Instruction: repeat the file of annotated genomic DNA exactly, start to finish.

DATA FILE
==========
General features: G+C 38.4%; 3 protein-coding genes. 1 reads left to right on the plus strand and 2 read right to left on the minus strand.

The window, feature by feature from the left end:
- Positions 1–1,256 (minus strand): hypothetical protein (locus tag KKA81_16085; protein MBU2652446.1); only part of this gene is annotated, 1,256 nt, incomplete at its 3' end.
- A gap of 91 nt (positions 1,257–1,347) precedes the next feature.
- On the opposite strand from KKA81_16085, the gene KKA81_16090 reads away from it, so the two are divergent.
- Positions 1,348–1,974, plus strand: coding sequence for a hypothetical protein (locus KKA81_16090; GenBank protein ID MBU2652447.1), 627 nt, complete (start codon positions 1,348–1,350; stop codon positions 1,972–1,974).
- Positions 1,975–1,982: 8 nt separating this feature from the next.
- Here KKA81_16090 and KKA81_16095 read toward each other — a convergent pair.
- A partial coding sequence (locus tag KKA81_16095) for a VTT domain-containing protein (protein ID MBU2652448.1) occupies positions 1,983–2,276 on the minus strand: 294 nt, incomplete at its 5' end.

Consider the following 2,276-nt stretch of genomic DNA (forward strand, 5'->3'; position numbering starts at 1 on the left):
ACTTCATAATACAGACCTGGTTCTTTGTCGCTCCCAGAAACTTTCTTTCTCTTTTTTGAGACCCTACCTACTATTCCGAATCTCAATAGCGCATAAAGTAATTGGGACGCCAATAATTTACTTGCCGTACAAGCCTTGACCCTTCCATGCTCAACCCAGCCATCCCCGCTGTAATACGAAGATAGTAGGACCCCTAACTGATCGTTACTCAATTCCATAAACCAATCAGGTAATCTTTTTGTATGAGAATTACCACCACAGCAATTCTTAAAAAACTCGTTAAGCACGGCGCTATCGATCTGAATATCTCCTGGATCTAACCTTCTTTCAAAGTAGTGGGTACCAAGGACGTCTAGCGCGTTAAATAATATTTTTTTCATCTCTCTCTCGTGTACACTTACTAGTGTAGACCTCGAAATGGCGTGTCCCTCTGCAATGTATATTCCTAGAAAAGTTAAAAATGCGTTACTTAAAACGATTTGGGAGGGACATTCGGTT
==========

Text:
General features: G+C 38.4%; 3 protein-coding genes. 1 reads left to right on the plus strand and 2 read right to left on the minus strand.

The window, feature by feature from the left end:
- Positions 1–1,256 (minus strand): hypothetical protein (locus tag KKA81_16085; protein MBU2652446.1); only part of this gene is annotated, 1,256 nt, incomplete at its 3' end.
- A gap of 91 nt (positions 1,257–1,347) precedes the next feature.
- On the opposite strand from KKA81_16085, the gene KKA81_16090 reads away from it, so the two are divergent.
- Positions 1,348–1,974, plus strand: coding sequence for a hypothetical protein (locus KKA81_16090; GenBank protein ID MBU2652447.1), 627 nt, complete (start codon positions 1,348–1,350; stop codon positions 1,972–1,974).
- Positions 1,975–1,982: 8 nt separating this feature from the next.
- Here KKA81_16090 and KKA81_16095 read toward each other — a convergent pair.
- A partial coding sequence (locus tag KKA81_16095) for a VTT domain-containing protein (protein ID MBU2652448.1) occupies positions 1,983–2,276 on the minus strand: 294 nt, incomplete at its 5' end.

Consider the following 2,276-nt stretch of genomic DNA (forward strand, 5'->3'; position numbering starts at 1 on the left):
ACTTCATAATACAGACCTGGTTCTTTGTCGCTCCCAGAAACTTTCTTTCTCTTTTTTGAGACCCTACCTACTATTCCGAATCTCAATAGCGCATAAAGTAATTGGGACGCCAATAATTTACTTGCCGTACAAGCCTTGACCCTTCCATGCTCAACCCAGCCATCCCCGCTGTAATACGAAGATAGTAGGACCCCTAACTGATCGTTACTCAATTCCATAAACCAATCAGGTAATCTTTTTGTATGAGAATTACCACCACAGCAATTCTTAAAAAACTCGTTAAGCACGGCGCTATCGATCTGAATATCTCCTGGATCTAACCTTCTTTCAAAGTAGTGGGTACCAAGGACGTCTAGCGCGTTAAATAATATTTTTTTCATCTCTCTCTCGTGTACACTTACTAGTGTAGACCTCGAAATGGCGTGTCCCTCTGCAATGTATATTCCTAGAAAAGTTAAAAATGCGTTACTTAAAACGATTTGGGAGGGACATTCGGTT